It took almost a year for The Wife to get its wide release after debuting at last year’s Toronto Film Festival, and a second theatrical run for me to actually see it. It came out in mid-August, literally the day before my birthday, but between the demands of the production I was working on at the time and the fact that MoviePass was in the early stages of their plans to fuck over their entire customer base, I ended up missing it. Thankfully, with Glenn Close getting a slew of awards and nominations, the film has re-circulated in theatres before it comes out on DVD in January, giving me a second chance to see it.
And thankfully, for Close’s performance alone, the film is worth seeing. She portrays Joan Archer, the doting wife of noted writer Joseph Castleman (Jonathan Pryce, the High Sparrow from Game of Thrones; side note, forgive me if the best frame of reference I have for most European actors is GoT, but it is turning into the “Six Degrees of Kevin Bacon” game for the new millennium), who is to be awarded the Nobel Prize in Literature. Joan has more dimensions to her character than the rest of the cast combined, and is equal parts nuanced and flagrant when the scene calls for it.
Told mostly through flashbacks, Joan and Joseph’s marriage has been sort of rocky, with the younger Joe (Harry Lloyd, aka Viserys Targaryen from GoT – sorry) teaching English Lit at Smith College, eventually leaving his first wife (and infant son) for Joan (Close’s daughter Annie Starke), his most promising student. They share a love of literature, especially character and form of prose, which leads to admiration, affair, and eventual marriage and children of their own once Joe becomes a successful author. But even then, things aren’t great, as the two never really come together as parents or as writers, and Joe has other affairs to satisfy his ego while Joan gives up her passions to be a housewife because it’s almost impossible for a woman to break into literature in the mid-20th century.
In the film’s present day (1992), Joan must adopt different character traits depending on whoever shares the scene with her. When the press come knocking, she’s loving and devoted, ceding the spotlight to Joe at every opportunity, and sincerely begging not to be acknowledged. In private, she sways back and forth between attentive caregiver to Joe to enabler of his more grander delusions to confrontational truth-teller. When needled by outside figures who denigrate Joe, she reserves her vitriol, translating it into carefully worded, witty smackdowns before more directly insulting them under her breath. The array of angles with which Close has to conduct herself is absolutely marvelous, and worthy of Best Actress consideration.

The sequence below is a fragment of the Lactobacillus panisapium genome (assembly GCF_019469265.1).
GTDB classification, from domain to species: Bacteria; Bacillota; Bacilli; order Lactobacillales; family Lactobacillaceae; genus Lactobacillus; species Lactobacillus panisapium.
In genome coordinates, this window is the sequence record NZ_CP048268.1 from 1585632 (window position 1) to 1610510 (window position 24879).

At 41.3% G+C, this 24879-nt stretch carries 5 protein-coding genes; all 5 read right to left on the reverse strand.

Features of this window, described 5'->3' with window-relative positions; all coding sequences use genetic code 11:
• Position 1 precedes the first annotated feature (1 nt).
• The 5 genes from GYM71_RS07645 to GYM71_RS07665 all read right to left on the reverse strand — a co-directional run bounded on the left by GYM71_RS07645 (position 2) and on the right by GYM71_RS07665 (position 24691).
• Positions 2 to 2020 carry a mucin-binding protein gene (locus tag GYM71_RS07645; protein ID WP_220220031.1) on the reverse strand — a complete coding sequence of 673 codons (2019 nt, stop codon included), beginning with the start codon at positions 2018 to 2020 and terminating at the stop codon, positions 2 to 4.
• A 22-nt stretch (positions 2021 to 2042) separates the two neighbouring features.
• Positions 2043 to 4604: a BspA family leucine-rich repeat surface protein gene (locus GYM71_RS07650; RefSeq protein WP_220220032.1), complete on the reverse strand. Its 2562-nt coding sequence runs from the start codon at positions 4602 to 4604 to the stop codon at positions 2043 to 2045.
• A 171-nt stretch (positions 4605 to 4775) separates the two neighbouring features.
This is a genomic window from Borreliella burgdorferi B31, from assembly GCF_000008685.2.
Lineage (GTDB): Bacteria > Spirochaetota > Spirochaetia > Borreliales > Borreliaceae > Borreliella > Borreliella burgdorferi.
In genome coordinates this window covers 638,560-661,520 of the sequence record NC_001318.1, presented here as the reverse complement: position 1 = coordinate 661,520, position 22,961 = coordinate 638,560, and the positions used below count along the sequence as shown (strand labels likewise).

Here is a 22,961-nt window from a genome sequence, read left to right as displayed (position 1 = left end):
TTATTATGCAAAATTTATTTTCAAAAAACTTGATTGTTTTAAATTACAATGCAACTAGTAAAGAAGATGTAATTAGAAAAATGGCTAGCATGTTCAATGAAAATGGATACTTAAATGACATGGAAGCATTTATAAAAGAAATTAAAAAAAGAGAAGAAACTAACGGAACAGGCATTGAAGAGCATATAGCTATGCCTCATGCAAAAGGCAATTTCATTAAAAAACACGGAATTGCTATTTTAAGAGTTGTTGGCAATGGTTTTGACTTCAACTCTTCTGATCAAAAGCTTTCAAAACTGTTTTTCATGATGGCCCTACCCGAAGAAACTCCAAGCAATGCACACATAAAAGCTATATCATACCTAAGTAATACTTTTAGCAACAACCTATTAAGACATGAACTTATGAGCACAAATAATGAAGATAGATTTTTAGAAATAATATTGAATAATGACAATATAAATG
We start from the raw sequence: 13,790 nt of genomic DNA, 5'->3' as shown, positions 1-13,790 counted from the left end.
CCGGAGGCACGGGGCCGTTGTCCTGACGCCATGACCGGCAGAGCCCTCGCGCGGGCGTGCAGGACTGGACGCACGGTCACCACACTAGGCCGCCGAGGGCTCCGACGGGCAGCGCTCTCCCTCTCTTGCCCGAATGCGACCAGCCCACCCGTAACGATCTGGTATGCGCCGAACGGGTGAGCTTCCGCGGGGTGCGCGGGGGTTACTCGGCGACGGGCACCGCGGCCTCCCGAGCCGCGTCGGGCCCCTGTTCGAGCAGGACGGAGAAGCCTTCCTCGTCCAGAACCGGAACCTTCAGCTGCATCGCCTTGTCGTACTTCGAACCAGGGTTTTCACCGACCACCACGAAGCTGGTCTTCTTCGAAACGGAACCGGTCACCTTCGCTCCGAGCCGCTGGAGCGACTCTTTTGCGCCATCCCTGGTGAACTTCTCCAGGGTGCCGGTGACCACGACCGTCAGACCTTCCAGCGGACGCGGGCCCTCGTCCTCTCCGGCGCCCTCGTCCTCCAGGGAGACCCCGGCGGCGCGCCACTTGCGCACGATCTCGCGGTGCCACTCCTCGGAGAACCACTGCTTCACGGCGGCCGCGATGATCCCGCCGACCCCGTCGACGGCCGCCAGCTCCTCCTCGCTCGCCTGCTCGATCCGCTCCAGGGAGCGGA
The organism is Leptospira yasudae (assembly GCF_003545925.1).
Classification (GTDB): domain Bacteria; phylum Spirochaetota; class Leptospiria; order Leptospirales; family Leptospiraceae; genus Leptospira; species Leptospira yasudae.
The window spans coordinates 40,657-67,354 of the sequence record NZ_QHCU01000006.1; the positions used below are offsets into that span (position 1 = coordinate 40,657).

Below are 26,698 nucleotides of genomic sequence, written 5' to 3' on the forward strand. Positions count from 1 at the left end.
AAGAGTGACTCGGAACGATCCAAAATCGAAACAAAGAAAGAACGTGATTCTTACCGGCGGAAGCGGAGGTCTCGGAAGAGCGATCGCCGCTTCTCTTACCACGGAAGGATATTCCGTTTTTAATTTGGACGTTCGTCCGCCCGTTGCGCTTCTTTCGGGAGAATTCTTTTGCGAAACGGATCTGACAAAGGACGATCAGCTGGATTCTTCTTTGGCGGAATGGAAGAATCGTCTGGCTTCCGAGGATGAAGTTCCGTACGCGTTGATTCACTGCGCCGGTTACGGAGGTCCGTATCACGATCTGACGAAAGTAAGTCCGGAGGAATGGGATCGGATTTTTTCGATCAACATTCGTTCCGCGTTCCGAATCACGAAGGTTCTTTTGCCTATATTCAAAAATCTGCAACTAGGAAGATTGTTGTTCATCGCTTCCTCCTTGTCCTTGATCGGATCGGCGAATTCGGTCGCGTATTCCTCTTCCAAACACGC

Sadly, like other Best Actress vehicles in recent years (Still Alice immediately jumps to mind), there’s almost nothing else worth your attention in this film. Adapted from a novel by Meg Wolitzer, Swedish director Björn Runge oddly stages the film as if it’s more of a play, and directs his cast to project their voices as if they’re in a theatre rather than on stage. As such, Pryce, Lloyd, and Starke all play one-note characters. Joe is narcissistic in both old and young forms, while young Joan is just a shy, doe-eyed doter. The other major characters are the same way, in the form of son David Castleman, who only whines about his father’s lack of approval for his own writing (David is played by Jeremy Irons’ son, Max, so at least he knows what it’s like to emerge from a famous shadow), and in the form of Nathaniel Bone, a journalist who fanboys Joseph in an attempt to get the goods for an authorized biography, but then tries to use silver-tongued manipulation with Joan for an unauthorized one he plans on writing anyway. He’s played by Christian Slater, who does a fine enough job, but ever since his exaggerated CIA agent character “Slater” on Archer, I just can’t see my fellow 8-18-er any other way. I imagine fans of Mr. Robot feel the same way these days.